EghtesadOnline: The Central Insurance Company of Iran released data about the solvency of 29 insurance companies for the current fiscal (ends in March 2019), according to which 20 firms have solvency level 1, which means they were capable of meeting their commitments to policy-holders.
The CII has compartmentalized insurers into different levels depending on their Solvency Margin Ratios. The solvency of insurance companies - their capability to cover exposed risks – is stated in terms of figures and larger figures indicate weaker solvency.
Insurance companies with solvency level 1 include Asia (SMR 107) , Dana (110) , Alborz (101), Parsian (100), Mellat (SMR 266), Saman (SMR 132) , Novin (SMR 172), Pasragard (SMR 122), Karafrain (SMR 101), Kowsar (SMR 100), Ma (SMR 227), Sarmad (SMR 131), Omid (SMR 120), Iran Moien (SMR 266), Asmary (SMR 113), Hekmat Saba, Tejart Nau, Middle East , Amin Re.
Amin Re witnessed the highest promotion and improved its SMI from 784 in 2017 to 1,592 in 2018 holding the highest SMI on the list, according to Financial Tribune.
Moalem (SMR 77) , Razi (SMR 75), Sina (SMR 86), Ta'von (SMR 83) , Day (SMR 73) , and Arman (SMR 80) retain the solvency level of 2 with Moalem and Sina unchanged for four consecutive years. Also, Hafez and Mihan companies, whose solvency level was 4 last year, promoted themselves to level 2 in 2018.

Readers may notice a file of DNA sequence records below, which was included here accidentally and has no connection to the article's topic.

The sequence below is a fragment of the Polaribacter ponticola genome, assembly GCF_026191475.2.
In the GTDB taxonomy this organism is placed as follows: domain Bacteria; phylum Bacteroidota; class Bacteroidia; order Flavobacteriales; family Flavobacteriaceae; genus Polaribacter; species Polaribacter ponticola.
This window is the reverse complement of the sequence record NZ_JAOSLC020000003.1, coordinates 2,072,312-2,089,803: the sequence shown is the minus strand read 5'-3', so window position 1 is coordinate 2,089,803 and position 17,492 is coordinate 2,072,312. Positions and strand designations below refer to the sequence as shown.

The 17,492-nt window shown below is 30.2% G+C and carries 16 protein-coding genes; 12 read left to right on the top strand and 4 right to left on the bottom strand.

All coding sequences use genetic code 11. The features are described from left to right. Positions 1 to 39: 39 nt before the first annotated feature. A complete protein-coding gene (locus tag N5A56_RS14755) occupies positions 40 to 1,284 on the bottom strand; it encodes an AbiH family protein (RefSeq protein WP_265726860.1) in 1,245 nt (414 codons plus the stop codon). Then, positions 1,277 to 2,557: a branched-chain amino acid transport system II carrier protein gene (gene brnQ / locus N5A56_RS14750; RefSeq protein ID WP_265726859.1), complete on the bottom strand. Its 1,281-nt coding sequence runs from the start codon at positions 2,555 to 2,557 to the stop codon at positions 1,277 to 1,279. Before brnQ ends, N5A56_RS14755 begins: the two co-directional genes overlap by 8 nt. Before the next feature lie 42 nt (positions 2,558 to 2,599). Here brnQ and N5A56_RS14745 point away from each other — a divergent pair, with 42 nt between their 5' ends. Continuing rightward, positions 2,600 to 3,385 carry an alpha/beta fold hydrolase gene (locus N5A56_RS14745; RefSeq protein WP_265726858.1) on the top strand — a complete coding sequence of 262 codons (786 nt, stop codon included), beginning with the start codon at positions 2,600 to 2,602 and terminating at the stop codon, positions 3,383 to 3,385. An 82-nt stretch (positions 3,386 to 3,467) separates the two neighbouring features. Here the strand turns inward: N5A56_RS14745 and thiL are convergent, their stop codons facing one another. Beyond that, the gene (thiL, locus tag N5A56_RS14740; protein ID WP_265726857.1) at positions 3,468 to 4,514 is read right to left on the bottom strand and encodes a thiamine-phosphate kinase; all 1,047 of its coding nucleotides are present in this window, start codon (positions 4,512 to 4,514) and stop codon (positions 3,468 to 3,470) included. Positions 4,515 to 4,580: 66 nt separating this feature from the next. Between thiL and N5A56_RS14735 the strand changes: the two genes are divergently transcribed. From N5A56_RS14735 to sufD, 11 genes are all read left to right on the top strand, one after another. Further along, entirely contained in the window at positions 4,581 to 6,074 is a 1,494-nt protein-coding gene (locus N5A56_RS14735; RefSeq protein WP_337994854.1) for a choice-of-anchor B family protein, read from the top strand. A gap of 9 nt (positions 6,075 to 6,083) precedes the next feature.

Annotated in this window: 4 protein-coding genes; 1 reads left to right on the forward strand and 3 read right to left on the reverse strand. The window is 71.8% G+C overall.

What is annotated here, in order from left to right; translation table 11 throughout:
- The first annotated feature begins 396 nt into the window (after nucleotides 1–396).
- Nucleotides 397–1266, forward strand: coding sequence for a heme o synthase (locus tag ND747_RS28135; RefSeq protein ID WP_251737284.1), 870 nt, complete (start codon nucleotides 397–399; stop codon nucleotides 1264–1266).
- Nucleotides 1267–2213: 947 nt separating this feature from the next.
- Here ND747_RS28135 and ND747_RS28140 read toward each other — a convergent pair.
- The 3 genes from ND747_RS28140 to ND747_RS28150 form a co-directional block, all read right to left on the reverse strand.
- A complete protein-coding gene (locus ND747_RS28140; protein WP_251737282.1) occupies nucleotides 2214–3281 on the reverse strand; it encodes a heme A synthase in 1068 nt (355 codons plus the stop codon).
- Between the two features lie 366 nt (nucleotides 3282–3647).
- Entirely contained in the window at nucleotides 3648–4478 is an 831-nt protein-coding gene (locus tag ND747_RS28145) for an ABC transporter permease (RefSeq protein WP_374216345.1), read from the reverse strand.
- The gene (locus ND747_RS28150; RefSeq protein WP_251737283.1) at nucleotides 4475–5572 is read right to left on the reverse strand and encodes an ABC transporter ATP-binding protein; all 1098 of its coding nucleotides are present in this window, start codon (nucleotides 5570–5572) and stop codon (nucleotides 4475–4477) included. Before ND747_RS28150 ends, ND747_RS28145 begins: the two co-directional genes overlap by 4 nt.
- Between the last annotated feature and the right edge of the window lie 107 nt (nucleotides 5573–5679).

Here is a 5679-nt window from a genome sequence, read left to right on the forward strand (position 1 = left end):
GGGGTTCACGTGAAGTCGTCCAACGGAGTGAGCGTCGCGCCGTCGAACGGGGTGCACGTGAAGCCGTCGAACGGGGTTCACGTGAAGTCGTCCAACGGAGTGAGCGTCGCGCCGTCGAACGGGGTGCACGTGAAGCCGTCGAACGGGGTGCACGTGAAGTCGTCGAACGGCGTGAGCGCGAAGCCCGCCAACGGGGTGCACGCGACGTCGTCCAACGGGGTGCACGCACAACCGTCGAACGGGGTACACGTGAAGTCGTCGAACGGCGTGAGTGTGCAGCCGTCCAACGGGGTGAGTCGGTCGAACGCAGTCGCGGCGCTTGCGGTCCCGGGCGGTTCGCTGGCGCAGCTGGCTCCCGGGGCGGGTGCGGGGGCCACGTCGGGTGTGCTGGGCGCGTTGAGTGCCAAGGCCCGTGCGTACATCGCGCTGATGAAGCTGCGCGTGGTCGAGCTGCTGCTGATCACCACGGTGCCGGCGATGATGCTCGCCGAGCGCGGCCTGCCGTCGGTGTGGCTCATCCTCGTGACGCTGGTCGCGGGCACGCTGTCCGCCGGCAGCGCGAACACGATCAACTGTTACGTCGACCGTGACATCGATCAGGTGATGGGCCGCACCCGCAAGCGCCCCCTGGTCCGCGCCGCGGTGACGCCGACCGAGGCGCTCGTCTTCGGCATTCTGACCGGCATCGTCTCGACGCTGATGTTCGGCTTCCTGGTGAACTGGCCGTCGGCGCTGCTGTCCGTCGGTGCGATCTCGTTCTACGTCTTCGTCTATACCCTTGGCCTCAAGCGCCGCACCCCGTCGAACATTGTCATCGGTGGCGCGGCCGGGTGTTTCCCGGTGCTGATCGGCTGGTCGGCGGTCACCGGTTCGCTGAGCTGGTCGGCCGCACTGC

The CII Office for Financial Supervision requires level 2 firms to develop three-year plans for improving their financial health. The regulator is planning to allow these firms to raise capital.
According to CII data, no insurance company was placed in solvency level 3 in 2018.
State-Owned Co. Has the Weakest Solvency
SMR for Iran Insurance Company rose from 28 in 2017 to 38 in 2018. Despite the improvement, Iran Insurance Company as the only state-run company, which accounts for 30% of the insurance market, was placed in Level 4 for the second year running.
Level 4 for IIC means that its capability to fulfill its commitment is over 10% and below 50%.
Also, as per provisions of the solvency bylaw, the CII’s Office for Financial Supervision imposes immediate punitive measures on level 4 firms, including reducing policy issuance power, cutting bonus to senior managers and suspending investment in less productive sectors.
However, according to IBENA, IIC has the lion's share in the domestic insurance market and forcing it to stop issuing some of its policy categories would be an exercise in futility, especially considering the fact that IIC is the sole insurer that is legally tasked with issuing compulsory third-party motor insurance policies while other firms are not obliged to do so.
Gholam Reza Soleimani, head of CII, proposed that discarding loss-making portfolios and modifying some procedures will help IIC improve its solvency.
According to a report by Capital Intelligence, a global rating agency, the Iranian insurance sector remains highly fragmented, characterized by the dominant market position of Iran Insurance Company, the state-owned insurance company with a market share of 38% in FYE 2017, and the existence of numerous small insurers. The latter are struggling to achieve critical mass to cover costs, resulting in a highly competitive environment.
Most Iranian insurers rely on a motor dominated business mix. The mandatory motor third-party liability especially is a line where by regulatory design the price is politically driven rather than risk-based, often leading to technical underwriting losses, which are partially offset by investment income.